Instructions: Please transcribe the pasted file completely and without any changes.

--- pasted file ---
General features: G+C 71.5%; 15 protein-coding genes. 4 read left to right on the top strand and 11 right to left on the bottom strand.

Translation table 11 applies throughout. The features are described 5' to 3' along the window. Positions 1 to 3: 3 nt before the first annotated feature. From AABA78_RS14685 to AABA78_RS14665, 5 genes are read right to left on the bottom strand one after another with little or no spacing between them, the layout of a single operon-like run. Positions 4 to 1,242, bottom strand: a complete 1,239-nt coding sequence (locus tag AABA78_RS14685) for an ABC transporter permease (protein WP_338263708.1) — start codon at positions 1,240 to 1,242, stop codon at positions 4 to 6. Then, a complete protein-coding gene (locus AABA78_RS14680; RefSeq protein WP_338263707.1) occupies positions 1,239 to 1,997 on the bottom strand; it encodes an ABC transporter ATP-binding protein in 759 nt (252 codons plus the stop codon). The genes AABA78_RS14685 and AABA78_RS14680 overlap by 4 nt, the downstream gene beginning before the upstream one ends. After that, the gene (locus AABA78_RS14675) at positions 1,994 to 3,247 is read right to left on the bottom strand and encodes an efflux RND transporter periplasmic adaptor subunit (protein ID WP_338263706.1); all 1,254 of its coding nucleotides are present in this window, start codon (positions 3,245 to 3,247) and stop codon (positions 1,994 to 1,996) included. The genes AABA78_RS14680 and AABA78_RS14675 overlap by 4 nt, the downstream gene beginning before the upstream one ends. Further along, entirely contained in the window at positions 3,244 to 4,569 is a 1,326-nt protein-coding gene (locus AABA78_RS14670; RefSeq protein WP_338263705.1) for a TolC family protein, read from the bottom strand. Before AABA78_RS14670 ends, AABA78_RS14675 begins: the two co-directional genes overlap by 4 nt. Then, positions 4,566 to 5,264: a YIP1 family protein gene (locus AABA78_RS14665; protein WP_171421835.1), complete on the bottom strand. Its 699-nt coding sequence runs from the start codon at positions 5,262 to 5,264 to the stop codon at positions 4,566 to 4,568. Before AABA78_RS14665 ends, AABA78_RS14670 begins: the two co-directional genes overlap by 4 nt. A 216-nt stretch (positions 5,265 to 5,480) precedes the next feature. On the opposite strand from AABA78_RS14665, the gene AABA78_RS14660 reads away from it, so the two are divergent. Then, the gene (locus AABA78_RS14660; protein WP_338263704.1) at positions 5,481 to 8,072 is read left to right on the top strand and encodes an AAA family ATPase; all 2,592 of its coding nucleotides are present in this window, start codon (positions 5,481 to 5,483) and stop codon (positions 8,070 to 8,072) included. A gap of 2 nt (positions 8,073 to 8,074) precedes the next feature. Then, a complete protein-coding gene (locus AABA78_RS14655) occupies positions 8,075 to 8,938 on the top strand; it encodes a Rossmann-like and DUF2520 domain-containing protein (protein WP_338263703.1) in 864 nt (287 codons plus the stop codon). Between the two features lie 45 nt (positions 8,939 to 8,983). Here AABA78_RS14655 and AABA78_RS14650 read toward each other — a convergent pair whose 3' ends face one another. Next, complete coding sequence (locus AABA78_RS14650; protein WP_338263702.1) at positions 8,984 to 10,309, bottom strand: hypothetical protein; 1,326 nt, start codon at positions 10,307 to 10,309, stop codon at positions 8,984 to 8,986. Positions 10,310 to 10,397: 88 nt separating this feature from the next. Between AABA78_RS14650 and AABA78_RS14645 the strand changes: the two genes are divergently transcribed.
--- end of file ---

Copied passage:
General features: G+C 71.5%; 15 protein-coding genes. 4 read left to right on the top strand and 11 right to left on the bottom strand.

Translation table 11 applies throughout. The features are described 5' to 3' along the window. Positions 1 to 3: 3 nt before the first annotated feature. From AABA78_RS14685 to AABA78_RS14665, 5 genes are read right to left on the bottom strand one after another with little or no spacing between them, the layout of a single operon-like run. Positions 4 to 1,242, bottom strand: a complete 1,239-nt coding sequence (locus tag AABA78_RS14685) for an ABC transporter permease (protein WP_338263708.1) — start codon at positions 1,240 to 1,242, stop codon at positions 4 to 6. Then, a complete protein-coding gene (locus AABA78_RS14680; RefSeq protein WP_338263707.1) occupies positions 1,239 to 1,997 on the bottom strand; it encodes an ABC transporter ATP-binding protein in 759 nt (252 codons plus the stop codon). The genes AABA78_RS14685 and AABA78_RS14680 overlap by 4 nt, the downstream gene beginning before the upstream one ends. After that, the gene (locus AABA78_RS14675) at positions 1,994 to 3,247 is read right to left on the bottom strand and encodes an efflux RND transporter periplasmic adaptor subunit (protein ID WP_338263706.1); all 1,254 of its coding nucleotides are present in this window, start codon (positions 3,245 to 3,247) and stop codon (positions 1,994 to 1,996) included. The genes AABA78_RS14680 and AABA78_RS14675 overlap by 4 nt, the downstream gene beginning before the upstream one ends. Further along, entirely contained in the window at positions 3,244 to 4,569 is a 1,326-nt protein-coding gene (locus AABA78_RS14670; RefSeq protein WP_338263705.1) for a TolC family protein, read from the bottom strand. Before AABA78_RS14670 ends, AABA78_RS14675 begins: the two co-directional genes overlap by 4 nt. Then, positions 4,566 to 5,264: a YIP1 family protein gene (locus AABA78_RS14665; protein WP_171421835.1), complete on the bottom strand. Its 699-nt coding sequence runs from the start codon at positions 5,262 to 5,264 to the stop codon at positions 4,566 to 4,568. Before AABA78_RS14665 ends, AABA78_RS14670 begins: the two co-directional genes overlap by 4 nt. A 216-nt stretch (positions 5,265 to 5,480) precedes the next feature. On the opposite strand from AABA78_RS14665, the gene AABA78_RS14660 reads away from it, so the two are divergent. Then, the gene (locus AABA78_RS14660; protein WP_338263704.1) at positions 5,481 to 8,072 is read left to right on the top strand and encodes an AAA family ATPase; all 2,592 of its coding nucleotides are present in this window, start codon (positions 5,481 to 5,483) and stop codon (positions 8,070 to 8,072) included. A gap of 2 nt (positions 8,073 to 8,074) precedes the next feature. Then, a complete protein-coding gene (locus AABA78_RS14655) occupies positions 8,075 to 8,938 on the top strand; it encodes a Rossmann-like and DUF2520 domain-containing protein (protein WP_338263703.1) in 864 nt (287 codons plus the stop codon). Between the two features lie 45 nt (positions 8,939 to 8,983). Here AABA78_RS14655 and AABA78_RS14650 read toward each other — a convergent pair whose 3' ends face one another. Next, complete coding sequence (locus AABA78_RS14650; protein WP_338263702.1) at positions 8,984 to 10,309, bottom strand: hypothetical protein; 1,326 nt, start codon at positions 10,307 to 10,309, stop codon at positions 8,984 to 8,986. Positions 10,310 to 10,397: 88 nt separating this feature from the next. Between AABA78_RS14650 and AABA78_RS14645 the strand changes: the two genes are divergently transcribed.